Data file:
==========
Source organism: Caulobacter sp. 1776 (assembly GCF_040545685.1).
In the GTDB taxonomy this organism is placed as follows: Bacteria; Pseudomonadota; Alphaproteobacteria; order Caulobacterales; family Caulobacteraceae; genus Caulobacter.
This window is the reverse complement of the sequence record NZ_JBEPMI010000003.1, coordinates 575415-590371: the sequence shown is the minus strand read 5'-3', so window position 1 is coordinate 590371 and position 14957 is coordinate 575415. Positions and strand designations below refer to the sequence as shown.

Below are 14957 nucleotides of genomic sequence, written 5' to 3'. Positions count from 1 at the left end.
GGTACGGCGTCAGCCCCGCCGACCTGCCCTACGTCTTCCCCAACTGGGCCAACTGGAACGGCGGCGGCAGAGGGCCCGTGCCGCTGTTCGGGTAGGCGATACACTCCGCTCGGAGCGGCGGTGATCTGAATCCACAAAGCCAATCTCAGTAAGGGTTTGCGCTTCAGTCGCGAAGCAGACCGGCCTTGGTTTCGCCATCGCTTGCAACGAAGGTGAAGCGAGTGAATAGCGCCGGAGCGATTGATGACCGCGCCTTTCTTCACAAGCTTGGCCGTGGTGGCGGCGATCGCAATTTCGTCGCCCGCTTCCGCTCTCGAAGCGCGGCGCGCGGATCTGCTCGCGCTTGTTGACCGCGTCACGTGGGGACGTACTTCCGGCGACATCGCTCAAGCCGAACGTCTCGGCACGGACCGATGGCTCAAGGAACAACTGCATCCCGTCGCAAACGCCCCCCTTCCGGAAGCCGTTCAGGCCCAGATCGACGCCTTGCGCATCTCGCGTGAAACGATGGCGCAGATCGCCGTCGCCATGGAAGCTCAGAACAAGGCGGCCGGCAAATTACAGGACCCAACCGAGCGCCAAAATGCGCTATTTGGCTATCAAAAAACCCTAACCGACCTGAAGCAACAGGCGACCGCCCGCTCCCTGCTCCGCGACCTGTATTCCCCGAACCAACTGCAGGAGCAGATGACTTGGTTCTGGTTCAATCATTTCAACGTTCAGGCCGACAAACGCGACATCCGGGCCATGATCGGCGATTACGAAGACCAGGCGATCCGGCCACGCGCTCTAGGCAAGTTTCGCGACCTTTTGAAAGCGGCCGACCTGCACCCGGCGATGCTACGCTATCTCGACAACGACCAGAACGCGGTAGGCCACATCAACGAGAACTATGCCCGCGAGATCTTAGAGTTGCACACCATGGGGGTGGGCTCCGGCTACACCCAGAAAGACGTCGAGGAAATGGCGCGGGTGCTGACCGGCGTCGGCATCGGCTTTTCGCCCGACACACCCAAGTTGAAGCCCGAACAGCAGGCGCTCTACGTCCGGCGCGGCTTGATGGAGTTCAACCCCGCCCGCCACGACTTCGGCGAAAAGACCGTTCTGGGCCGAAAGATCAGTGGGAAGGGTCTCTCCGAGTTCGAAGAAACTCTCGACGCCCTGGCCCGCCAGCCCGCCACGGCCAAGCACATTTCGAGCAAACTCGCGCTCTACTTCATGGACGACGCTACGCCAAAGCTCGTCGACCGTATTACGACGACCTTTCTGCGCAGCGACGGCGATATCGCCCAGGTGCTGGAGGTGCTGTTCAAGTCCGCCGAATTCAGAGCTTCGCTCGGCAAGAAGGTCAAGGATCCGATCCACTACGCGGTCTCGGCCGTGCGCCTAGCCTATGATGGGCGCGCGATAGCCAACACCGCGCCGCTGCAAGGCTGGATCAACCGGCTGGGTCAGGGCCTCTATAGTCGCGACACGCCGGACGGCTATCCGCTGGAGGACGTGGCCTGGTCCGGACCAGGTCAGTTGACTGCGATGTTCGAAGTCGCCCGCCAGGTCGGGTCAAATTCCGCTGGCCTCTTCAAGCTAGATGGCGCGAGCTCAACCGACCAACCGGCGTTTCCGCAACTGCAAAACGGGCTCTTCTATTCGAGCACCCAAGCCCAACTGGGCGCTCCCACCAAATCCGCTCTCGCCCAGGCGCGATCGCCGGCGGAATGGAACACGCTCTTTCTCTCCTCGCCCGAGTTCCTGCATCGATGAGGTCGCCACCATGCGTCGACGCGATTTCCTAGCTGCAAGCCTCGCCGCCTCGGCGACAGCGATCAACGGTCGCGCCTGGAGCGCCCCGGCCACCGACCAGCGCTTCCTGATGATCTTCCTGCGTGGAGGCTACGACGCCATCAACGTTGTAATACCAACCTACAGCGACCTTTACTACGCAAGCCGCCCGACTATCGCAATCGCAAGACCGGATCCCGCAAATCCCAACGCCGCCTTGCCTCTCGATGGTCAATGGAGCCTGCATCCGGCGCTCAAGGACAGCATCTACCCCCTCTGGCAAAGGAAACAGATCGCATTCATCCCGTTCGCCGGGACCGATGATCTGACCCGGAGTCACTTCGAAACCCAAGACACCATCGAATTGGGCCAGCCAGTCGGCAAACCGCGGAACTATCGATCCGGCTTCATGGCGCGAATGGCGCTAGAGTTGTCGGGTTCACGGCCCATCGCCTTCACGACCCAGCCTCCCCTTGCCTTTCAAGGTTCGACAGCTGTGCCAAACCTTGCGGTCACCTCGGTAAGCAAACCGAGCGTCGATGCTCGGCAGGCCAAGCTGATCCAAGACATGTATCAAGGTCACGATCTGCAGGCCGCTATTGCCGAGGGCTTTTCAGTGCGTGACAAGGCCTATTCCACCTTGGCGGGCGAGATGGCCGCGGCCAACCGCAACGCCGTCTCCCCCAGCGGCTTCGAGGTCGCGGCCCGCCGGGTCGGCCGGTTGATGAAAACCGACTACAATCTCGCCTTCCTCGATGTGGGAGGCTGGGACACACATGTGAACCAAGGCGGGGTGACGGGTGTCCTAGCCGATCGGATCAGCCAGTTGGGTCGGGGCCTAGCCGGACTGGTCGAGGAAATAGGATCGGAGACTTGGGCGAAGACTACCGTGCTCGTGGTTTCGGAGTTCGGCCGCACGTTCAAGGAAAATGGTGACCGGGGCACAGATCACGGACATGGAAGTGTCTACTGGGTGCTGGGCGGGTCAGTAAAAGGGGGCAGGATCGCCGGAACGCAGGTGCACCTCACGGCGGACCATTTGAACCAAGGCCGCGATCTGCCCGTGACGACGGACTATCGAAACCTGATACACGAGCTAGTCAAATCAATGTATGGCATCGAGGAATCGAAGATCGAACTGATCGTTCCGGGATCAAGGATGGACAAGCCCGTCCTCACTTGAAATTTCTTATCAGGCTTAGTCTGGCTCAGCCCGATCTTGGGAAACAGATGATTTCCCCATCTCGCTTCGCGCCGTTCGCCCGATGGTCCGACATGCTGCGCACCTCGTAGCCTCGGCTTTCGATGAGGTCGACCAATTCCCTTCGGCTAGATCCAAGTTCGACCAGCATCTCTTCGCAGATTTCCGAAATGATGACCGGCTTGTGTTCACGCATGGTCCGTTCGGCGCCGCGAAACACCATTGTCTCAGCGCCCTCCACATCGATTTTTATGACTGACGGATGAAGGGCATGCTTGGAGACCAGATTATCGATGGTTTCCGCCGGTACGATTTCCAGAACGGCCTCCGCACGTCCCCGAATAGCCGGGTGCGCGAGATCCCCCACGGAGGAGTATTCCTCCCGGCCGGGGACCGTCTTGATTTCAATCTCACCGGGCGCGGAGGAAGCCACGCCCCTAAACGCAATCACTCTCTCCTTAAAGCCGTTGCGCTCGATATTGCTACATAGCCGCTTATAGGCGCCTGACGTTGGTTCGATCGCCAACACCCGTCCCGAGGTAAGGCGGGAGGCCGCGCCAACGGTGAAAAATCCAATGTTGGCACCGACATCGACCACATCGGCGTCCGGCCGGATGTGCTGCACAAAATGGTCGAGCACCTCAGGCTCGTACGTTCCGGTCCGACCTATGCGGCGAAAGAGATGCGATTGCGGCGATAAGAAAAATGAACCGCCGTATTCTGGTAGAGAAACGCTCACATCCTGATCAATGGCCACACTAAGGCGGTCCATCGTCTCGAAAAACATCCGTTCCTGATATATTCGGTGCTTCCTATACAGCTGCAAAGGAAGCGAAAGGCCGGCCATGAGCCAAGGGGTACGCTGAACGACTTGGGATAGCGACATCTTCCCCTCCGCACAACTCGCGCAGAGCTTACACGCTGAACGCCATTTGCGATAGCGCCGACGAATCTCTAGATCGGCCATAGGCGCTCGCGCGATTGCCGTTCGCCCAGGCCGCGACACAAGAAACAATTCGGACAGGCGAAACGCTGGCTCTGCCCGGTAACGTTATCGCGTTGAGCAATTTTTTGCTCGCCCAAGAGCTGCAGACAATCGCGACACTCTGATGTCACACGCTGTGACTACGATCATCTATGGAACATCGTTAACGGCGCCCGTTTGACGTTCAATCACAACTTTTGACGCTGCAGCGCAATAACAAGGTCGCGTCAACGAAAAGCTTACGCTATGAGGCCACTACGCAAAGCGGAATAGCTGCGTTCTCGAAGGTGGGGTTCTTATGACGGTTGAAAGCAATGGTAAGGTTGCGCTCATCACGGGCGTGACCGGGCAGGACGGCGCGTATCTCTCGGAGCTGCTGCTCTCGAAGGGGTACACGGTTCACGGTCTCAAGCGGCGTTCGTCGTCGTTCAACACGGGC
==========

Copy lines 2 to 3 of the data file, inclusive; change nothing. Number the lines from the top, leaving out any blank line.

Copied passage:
In the GTDB taxonomy this organism is placed as follows: Bacteria; Pseudomonadota; Alphaproteobacteria; order Caulobacterales; family Caulobacteraceae; genus Caulobacter.
This window is the reverse complement of the sequence record NZ_JBEPMI010000003.1, coordinates 575415-590371: the sequence shown is the minus strand read 5'-3', so window position 1 is coordinate 590371 and position 14957 is coordinate 575415. Positions and strand designations below refer to the sequence as shown.